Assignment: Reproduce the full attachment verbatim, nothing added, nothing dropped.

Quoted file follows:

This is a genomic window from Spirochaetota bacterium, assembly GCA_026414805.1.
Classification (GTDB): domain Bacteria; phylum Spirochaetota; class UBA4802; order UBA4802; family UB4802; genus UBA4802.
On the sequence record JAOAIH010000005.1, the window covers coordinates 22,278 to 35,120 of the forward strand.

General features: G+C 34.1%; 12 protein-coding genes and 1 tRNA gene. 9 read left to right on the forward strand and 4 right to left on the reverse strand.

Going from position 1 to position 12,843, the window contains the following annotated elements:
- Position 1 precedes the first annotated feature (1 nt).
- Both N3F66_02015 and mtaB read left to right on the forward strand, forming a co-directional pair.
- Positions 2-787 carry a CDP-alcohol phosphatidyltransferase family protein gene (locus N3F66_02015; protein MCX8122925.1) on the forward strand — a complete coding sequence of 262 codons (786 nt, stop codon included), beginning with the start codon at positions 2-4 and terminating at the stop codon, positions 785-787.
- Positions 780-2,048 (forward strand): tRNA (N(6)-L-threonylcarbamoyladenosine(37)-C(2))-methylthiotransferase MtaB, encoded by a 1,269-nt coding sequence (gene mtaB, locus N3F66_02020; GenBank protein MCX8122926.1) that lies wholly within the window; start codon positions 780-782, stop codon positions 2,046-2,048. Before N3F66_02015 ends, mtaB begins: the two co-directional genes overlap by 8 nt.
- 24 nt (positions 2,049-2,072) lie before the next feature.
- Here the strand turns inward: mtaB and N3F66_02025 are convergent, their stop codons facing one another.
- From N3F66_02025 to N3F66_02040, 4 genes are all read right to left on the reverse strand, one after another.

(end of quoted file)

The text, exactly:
This is a genomic window from Spirochaetota bacterium, assembly GCA_026414805.1.
Classification (GTDB): domain Bacteria; phylum Spirochaetota; class UBA4802; order UBA4802; family UB4802; genus UBA4802.
On the sequence record JAOAIH010000005.1, the window covers coordinates 22,278 to 35,120 of the forward strand.

General features: G+C 34.1%; 12 protein-coding genes and 1 tRNA gene. 9 read left to right on the forward strand and 4 right to left on the reverse strand.

Going from position 1 to position 12,843, the window contains the following annotated elements:
- Position 1 precedes the first annotated feature (1 nt).
- Both N3F66_02015 and mtaB read left to right on the forward strand, forming a co-directional pair.
- Positions 2-787 carry a CDP-alcohol phosphatidyltransferase family protein gene (locus N3F66_02015; protein MCX8122925.1) on the forward strand — a complete coding sequence of 262 codons (786 nt, stop codon included), beginning with the start codon at positions 2-4 and terminating at the stop codon, positions 785-787.
- Positions 780-2,048 (forward strand): tRNA (N(6)-L-threonylcarbamoyladenosine(37)-C(2))-methylthiotransferase MtaB, encoded by a 1,269-nt coding sequence (gene mtaB, locus N3F66_02020; GenBank protein MCX8122926.1) that lies wholly within the window; start codon positions 780-782, stop codon positions 2,046-2,048. Before N3F66_02015 ends, mtaB begins: the two co-directional genes overlap by 8 nt.
- 24 nt (positions 2,049-2,072) lie before the next feature.
- Here the strand turns inward: mtaB and N3F66_02025 are convergent, their stop codons facing one another.
- From N3F66_02025 to N3F66_02040, 4 genes are all read right to left on the reverse strand, one after another.